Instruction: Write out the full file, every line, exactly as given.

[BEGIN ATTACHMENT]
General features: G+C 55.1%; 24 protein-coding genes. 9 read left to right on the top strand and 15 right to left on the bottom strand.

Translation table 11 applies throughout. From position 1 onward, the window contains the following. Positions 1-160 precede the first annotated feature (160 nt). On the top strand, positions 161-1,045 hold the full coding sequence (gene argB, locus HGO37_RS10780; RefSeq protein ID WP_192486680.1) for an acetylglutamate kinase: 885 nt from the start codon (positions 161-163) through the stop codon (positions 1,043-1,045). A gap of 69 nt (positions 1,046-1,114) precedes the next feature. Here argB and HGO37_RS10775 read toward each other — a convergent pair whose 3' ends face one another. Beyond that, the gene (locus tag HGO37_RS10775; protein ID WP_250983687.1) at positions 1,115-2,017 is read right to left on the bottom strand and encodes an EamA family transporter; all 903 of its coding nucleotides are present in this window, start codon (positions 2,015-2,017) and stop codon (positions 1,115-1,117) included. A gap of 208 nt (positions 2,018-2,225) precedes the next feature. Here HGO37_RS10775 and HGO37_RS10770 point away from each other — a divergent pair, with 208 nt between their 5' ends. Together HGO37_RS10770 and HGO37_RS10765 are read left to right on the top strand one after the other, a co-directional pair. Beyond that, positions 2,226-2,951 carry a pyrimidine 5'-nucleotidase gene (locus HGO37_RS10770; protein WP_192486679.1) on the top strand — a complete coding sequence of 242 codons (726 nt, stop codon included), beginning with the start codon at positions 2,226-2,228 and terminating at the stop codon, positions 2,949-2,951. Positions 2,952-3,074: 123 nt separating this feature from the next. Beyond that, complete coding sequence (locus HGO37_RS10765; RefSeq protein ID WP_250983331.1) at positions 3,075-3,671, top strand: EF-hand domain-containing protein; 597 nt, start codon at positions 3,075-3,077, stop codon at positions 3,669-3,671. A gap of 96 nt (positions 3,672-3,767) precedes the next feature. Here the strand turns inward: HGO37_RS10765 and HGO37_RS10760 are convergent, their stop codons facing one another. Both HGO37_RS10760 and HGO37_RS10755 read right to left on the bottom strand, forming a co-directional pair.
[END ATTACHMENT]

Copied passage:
General features: G+C 55.1%; 24 protein-coding genes. 9 read left to right on the top strand and 15 right to left on the bottom strand.

Translation table 11 applies throughout. From position 1 onward, the window contains the following. Positions 1-160 precede the first annotated feature (160 nt). On the top strand, positions 161-1,045 hold the full coding sequence (gene argB, locus HGO37_RS10780; RefSeq protein ID WP_192486680.1) for an acetylglutamate kinase: 885 nt from the start codon (positions 161-163) through the stop codon (positions 1,043-1,045). A gap of 69 nt (positions 1,046-1,114) precedes the next feature. Here argB and HGO37_RS10775 read toward each other — a convergent pair whose 3' ends face one another. Beyond that, the gene (locus tag HGO37_RS10775; protein ID WP_250983687.1) at positions 1,115-2,017 is read right to left on the bottom strand and encodes an EamA family transporter; all 903 of its coding nucleotides are present in this window, start codon (positions 2,015-2,017) and stop codon (positions 1,115-1,117) included. A gap of 208 nt (positions 2,018-2,225) precedes the next feature. Here HGO37_RS10775 and HGO37_RS10770 point away from each other — a divergent pair, with 208 nt between their 5' ends. Together HGO37_RS10770 and HGO37_RS10765 are read left to right on the top strand one after the other, a co-directional pair. Beyond that, positions 2,226-2,951 carry a pyrimidine 5'-nucleotidase gene (locus HGO37_RS10770; protein WP_192486679.1) on the top strand — a complete coding sequence of 242 codons (726 nt, stop codon included), beginning with the start codon at positions 2,226-2,228 and terminating at the stop codon, positions 2,949-2,951. Positions 2,952-3,074: 123 nt separating this feature from the next. Beyond that, complete coding sequence (locus HGO37_RS10765; RefSeq protein ID WP_250983331.1) at positions 3,075-3,671, top strand: EF-hand domain-containing protein; 597 nt, start codon at positions 3,075-3,077, stop codon at positions 3,669-3,671. A gap of 96 nt (positions 3,672-3,767) precedes the next feature. Here the strand turns inward: HGO37_RS10765 and HGO37_RS10760 are convergent, their stop codons facing one another. Both HGO37_RS10760 and HGO37_RS10755 read right to left on the bottom strand, forming a co-directional pair.